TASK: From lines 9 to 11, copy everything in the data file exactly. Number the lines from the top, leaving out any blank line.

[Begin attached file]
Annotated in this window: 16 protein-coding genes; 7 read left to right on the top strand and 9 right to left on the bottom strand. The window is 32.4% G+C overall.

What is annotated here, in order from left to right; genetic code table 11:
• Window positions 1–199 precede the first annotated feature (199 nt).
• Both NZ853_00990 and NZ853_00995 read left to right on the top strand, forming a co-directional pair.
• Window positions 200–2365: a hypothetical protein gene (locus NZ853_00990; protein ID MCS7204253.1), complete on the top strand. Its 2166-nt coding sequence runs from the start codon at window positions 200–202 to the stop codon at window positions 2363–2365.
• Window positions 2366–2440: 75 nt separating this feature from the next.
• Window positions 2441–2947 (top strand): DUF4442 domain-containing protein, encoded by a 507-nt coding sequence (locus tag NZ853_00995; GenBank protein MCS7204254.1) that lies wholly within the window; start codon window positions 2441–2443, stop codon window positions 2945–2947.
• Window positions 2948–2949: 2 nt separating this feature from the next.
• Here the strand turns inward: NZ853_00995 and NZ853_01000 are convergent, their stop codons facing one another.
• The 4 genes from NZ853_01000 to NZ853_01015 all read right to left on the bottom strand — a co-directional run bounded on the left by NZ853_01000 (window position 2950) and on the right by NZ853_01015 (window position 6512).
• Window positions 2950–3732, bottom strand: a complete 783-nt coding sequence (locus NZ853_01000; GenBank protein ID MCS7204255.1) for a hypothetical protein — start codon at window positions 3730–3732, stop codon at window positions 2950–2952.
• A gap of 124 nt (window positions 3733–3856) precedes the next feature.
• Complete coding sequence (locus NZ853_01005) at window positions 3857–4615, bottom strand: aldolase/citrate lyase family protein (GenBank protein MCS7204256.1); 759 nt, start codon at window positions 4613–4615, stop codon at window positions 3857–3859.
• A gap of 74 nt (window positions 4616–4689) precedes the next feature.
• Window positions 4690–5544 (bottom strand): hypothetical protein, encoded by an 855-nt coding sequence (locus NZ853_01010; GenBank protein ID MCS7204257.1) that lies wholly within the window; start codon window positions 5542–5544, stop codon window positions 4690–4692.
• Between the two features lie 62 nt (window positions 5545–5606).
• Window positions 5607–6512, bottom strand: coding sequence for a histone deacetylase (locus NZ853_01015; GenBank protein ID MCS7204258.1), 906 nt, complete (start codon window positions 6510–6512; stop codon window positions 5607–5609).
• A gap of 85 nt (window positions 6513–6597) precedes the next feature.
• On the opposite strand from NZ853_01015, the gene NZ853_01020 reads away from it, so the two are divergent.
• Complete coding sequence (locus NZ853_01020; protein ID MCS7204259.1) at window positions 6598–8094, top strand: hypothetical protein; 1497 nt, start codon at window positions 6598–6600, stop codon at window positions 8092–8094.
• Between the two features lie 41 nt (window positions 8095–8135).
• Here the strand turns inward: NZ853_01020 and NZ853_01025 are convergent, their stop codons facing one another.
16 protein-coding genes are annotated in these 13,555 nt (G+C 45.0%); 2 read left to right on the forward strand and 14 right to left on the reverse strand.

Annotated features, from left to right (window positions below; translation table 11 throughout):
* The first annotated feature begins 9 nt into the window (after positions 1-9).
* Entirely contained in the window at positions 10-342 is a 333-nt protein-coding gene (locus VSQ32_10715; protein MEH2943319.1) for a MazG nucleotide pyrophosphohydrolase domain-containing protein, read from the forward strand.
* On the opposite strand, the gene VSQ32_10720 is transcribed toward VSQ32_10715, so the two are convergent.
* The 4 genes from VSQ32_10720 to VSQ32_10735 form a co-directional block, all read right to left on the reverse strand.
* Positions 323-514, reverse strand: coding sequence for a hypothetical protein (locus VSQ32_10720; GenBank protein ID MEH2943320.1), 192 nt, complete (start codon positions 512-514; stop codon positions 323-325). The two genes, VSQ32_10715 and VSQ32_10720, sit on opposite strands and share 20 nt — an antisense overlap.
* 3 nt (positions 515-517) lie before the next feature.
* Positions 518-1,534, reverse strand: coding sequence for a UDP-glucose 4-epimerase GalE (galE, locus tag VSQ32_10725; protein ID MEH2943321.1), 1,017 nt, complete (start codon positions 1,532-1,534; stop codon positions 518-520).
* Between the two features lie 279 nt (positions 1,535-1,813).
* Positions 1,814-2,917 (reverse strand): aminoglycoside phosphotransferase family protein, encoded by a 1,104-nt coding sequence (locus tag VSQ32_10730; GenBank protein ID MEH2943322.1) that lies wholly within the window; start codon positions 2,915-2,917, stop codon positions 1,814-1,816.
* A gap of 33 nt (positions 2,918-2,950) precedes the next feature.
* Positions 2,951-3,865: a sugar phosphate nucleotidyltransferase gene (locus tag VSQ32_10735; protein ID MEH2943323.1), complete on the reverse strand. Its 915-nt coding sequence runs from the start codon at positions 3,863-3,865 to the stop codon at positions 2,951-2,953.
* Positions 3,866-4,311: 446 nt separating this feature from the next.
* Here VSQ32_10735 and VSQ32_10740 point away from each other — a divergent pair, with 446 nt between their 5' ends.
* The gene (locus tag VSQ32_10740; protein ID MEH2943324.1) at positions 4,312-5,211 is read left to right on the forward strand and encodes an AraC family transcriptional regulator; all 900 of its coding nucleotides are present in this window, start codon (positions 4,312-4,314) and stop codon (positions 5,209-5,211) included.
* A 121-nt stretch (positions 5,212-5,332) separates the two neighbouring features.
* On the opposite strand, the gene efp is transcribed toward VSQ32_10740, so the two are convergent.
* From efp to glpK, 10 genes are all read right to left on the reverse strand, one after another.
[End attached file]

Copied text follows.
• Here the strand turns inward: NZ853_00995 and NZ853_01000 are convergent, their stop codons facing one another.
• The 4 genes from NZ853_01000 to NZ853_01015 all read right to left on the bottom strand — a co-directional run bounded on the left by NZ853_01000 (window position 2950) and on the right by NZ853_01015 (window position 6512).
• Window positions 2950–3732, bottom strand: a complete 783-nt coding sequence (locus NZ853_01000; GenBank protein ID MCS7204255.1) for a hypothetical protein — start codon at window positions 3730–3732, stop codon at window positions 2950–2952.